The annual Open Doors report* released on November 16 reveals some interesting data about short-term education abroad trends. In short, as a percentage of all education abroad in the United States, short-term education abroad is increasing steadily each year. Over the past ten years, the increase in short-term programs has been 10%: from 52% of all education abroad participation in 2003/04 to 62% in 2013/14. Nearly two-thirds of all study abroad is now for a period of eight weeks of less.
This increase accompanies a 6% drop in semester program participation and a 3% decrease in year-long programs over the same ten years. Growth in short-term programs, unfortunately, seems to be at the expense of longer terms abroad.
It is disappointing that this increase rise comes at the expense of longer terms abroad. Particularly as many of us studied abroad for longer periods and value that experience. And yet, as the data show, what students are looking for in education abroad programs is changing. Many of them believe, as many of us have taught them to believe–that study abroad is study abroad regardless of the length.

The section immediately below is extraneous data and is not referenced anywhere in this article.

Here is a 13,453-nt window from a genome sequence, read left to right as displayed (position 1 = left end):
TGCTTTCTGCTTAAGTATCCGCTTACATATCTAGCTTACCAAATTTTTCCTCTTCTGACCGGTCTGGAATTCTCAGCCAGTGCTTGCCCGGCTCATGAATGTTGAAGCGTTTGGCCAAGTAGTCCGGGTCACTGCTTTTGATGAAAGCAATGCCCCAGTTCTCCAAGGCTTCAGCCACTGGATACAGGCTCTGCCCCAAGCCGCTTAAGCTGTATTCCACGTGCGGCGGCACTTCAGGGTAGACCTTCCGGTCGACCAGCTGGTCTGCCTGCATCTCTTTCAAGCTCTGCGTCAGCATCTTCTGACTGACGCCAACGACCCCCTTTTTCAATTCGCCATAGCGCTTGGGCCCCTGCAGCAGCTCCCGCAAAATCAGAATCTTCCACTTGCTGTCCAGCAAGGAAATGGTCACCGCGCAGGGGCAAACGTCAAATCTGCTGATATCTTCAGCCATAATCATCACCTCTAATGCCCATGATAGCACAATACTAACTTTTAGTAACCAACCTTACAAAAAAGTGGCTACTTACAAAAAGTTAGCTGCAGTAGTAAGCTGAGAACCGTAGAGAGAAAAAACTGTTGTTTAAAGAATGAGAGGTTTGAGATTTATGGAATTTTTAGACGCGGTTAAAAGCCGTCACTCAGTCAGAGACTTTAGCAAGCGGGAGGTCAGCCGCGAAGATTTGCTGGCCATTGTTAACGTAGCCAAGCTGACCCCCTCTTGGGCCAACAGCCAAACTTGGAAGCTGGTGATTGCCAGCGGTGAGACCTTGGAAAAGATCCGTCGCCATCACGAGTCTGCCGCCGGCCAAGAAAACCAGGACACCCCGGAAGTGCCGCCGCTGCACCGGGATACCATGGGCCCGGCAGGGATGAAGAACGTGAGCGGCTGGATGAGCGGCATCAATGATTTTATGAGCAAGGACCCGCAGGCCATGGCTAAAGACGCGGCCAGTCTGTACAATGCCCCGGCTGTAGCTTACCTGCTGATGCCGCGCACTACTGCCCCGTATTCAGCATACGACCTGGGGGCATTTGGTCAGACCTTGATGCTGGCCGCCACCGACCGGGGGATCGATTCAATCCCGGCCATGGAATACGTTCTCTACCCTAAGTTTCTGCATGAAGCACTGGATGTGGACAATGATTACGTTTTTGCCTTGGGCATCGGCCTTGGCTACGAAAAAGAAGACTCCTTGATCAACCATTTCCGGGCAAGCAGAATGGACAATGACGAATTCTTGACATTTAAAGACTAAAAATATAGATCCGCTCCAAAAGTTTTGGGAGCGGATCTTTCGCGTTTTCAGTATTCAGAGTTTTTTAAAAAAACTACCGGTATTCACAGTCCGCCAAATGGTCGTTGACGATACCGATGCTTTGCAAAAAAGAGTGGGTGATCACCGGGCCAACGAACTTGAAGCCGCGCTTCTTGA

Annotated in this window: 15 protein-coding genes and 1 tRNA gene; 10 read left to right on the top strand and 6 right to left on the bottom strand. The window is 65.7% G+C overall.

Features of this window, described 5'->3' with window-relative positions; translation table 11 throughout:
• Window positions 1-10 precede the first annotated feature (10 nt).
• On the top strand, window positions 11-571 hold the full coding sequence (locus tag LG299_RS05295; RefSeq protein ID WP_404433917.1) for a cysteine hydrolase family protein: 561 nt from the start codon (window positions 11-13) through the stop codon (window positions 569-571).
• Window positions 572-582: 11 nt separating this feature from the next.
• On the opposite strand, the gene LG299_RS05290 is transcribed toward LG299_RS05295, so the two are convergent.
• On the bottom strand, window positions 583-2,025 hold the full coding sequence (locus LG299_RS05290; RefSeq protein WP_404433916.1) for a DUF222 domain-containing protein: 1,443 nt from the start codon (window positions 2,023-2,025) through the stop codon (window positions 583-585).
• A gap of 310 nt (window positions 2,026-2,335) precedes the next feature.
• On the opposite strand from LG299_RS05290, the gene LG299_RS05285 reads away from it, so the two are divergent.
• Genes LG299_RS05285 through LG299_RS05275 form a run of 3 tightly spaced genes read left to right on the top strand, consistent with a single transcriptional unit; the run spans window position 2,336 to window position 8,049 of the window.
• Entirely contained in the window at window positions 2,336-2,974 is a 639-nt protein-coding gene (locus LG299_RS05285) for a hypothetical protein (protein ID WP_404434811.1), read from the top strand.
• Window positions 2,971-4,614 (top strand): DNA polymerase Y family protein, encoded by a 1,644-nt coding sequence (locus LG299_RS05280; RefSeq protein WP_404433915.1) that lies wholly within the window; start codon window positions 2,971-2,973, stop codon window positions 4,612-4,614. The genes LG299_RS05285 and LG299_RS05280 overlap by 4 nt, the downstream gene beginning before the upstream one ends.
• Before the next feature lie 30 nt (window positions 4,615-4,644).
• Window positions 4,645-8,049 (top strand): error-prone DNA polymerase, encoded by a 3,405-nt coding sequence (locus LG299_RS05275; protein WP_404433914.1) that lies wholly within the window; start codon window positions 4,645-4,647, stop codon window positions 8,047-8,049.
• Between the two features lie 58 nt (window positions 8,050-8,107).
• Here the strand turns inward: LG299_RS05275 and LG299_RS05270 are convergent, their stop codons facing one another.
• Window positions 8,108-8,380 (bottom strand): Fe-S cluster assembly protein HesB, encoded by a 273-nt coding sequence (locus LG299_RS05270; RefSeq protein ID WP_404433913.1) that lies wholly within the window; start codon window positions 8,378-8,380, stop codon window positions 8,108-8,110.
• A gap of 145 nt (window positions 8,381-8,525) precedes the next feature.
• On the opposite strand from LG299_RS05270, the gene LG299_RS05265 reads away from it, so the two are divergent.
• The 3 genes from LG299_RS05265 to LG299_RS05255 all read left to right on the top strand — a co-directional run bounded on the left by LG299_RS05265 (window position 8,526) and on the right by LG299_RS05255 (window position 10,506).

While there has been debate in the past over whether short-term education abroad is “true” study abroad, it is now clear that short-term programs are the only study abroad experiences that many students will have. Many factors are involved to make shorter programs attractive to students: restrictive academic programs, travel costs, ever-rising tuition, the comfort of travelling with a familiar professor. With educational and travel costs so high and degree requirements constraining, what becomes affordable and possible are short-term programs.
So, if short-term programs are here to stay, then I believe our job is to ensure they are as academically rigorous and as culturally rich as we can make them. To make these goals reality requires much collaboration among education abroad professionals, faculty, and provider. I will highlight successful collaborations in future posts. Stay tuned!
*The Open Doors® report is published annually by the Institute of International Education in partnership with the U.S. Department of State’s Bureau of Educational and Cultural Affairs.